So, why not just go ahead and get Bitter Woods - it is supposed to be the best Battle of the Bulge game made, and its presentation is awesome. Sure it has detail, and a lot to learn, but it is Rich, Deep, and satisfying.

It's like choosing your first beer - do you really want to start with rot gut Pabst Blue Ribbon, or Sam Adams?

Getting a simple 'intro' game might leave you feeling empty and asking if wargamers know what they are talking about as to historical simulations being deep.

Those block games are not that deep - sure they are fun, but if you want to get into the intricacies of a campaign, or study tactics, or the details of a National level war, buy the hard games.

Skip the hamburger - go for the fillet!

----------

Battle For Germany and Victory Lost are good choices - not Hamburger - more like Sirloin, but not fillet mignon.
 
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sbszine wrote:
ASL is great, but it's too complex for a novice to start with. Try something small like Totensonntag or Target Arnhem: Across 6 Bridges.


I disagree. The ASL Starter Kits are great for those wanting to explore WW2 tactical games - if the interest is strong, the difficulty is not a big concern.

My second games were Squad Leader/Cross of Iron in 1979 - as a young lad of 16 - piece of cake to get into, mostly because of a strong interest.
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Robert Wilson
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Wilhammer wrote:
sbszine wrote:
ASL is great, but it's too complex for a novice to start with. Try something small like Totensonntag or Target Arnhem: Across 6 Bridges.


I disagree. The ASL Starter Kits are great for those wanting to explore WW2 tactical games - if the interest is strong, the difficulty is not a big concern.

My second games were Squad Leader/Cross of Iron in 1979 - as a young lad of 16 - piece of cake to get into, mostly because of a strong interest.


well put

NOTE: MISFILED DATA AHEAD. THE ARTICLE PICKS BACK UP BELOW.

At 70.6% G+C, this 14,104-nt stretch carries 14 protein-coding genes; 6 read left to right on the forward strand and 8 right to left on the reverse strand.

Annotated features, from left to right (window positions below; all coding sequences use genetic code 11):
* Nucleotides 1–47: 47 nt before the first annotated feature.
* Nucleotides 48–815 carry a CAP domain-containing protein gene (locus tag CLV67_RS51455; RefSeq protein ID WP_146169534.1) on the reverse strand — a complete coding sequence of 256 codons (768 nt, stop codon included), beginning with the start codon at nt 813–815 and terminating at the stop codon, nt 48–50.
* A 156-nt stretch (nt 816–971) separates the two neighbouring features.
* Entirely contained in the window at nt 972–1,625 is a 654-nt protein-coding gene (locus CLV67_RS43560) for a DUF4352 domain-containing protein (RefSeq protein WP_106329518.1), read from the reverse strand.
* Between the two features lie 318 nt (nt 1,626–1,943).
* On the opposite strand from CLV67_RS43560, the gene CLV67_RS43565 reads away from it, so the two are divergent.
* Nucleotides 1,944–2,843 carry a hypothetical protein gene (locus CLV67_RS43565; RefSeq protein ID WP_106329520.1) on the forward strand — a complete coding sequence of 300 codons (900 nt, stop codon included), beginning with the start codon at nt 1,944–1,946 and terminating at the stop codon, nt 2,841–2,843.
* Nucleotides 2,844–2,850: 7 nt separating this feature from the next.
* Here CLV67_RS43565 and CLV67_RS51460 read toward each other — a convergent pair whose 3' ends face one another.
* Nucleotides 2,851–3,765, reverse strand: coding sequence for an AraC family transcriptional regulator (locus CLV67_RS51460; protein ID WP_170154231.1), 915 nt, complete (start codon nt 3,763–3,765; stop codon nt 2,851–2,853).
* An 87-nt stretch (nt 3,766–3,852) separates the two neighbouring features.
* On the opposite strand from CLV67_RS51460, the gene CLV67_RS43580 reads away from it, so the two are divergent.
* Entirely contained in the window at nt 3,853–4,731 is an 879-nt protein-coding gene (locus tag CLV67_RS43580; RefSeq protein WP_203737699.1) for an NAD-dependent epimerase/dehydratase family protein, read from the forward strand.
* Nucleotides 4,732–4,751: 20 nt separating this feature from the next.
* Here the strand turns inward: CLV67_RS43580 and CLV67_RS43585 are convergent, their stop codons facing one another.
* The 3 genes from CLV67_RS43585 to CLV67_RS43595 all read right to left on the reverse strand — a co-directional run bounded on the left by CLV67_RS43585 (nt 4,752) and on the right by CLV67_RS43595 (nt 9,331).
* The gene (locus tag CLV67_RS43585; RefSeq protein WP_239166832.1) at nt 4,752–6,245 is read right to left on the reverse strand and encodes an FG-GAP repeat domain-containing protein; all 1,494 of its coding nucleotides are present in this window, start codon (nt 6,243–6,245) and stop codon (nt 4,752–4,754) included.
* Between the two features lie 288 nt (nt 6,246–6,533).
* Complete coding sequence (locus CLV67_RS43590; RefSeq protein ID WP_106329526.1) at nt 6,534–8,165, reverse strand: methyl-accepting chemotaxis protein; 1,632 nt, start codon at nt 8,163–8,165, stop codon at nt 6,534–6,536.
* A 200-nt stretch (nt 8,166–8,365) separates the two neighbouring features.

I forgot that my interest in wargaming was sparked by Dauntless, Air force etc , and we played Squad Leader at age 16/17 also


another game that looks promising is world at war: Eisenbach gap

World at War: Eisenbach Gap
 
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gustav brissman
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Thanks for the awnsers, It´s many suggestions, have looked on everyone and some seems very tempting, it helped to clear up my mind a bit..I hope.
I do sure have a lot of friends to play with, but don´t think they are as dedicated as I am.
Yeah, relized that there is quite big difference on brigade and squad, thought about brigade as beeing company or battalion some hundred men at or so.
Well.. it´s not easy to chose between hundreds of potential games, it´s quite amazing how so many have been made. Then you go to a game/book shop in Sweden you might see some boring Axies and Allies of you are lucky.


Want a game with deep that I can play for a long time.


Wilhammer wrote:
Oh, heck. Do what I did, start with the hardest thing you can find and dive right in - based on my interests, I chose Rise and Decline of the Third Reich in 1979 as my first wargame.

It got me hooked.

So, why not just go ahead and get Bitter Woods - it is supposed to be the best Battle of the Bulge game made, and its presentation is awesome. Sure it has detail, and a lot to learn, but it is Rich, Deep, and satisfying.

It's like choosing your first beer - do you really want to start with rot gut Pabst Blue Ribbon, or Sam Adams?

Skip the hamburger - go for the fillet!


haha, maybe you´re right, buying ASL is if I have understood it right, buying and engine that you can play for years. But you need a lot of extra modules right?
 
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Mr Lovegrove
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Personally I would aim for SL rather than ASL because, as the name implies, its simpler and more straightforward. There are also plenty of scenarios in the box and you don't need a string of supplements (although I do recommend Cross of Iron).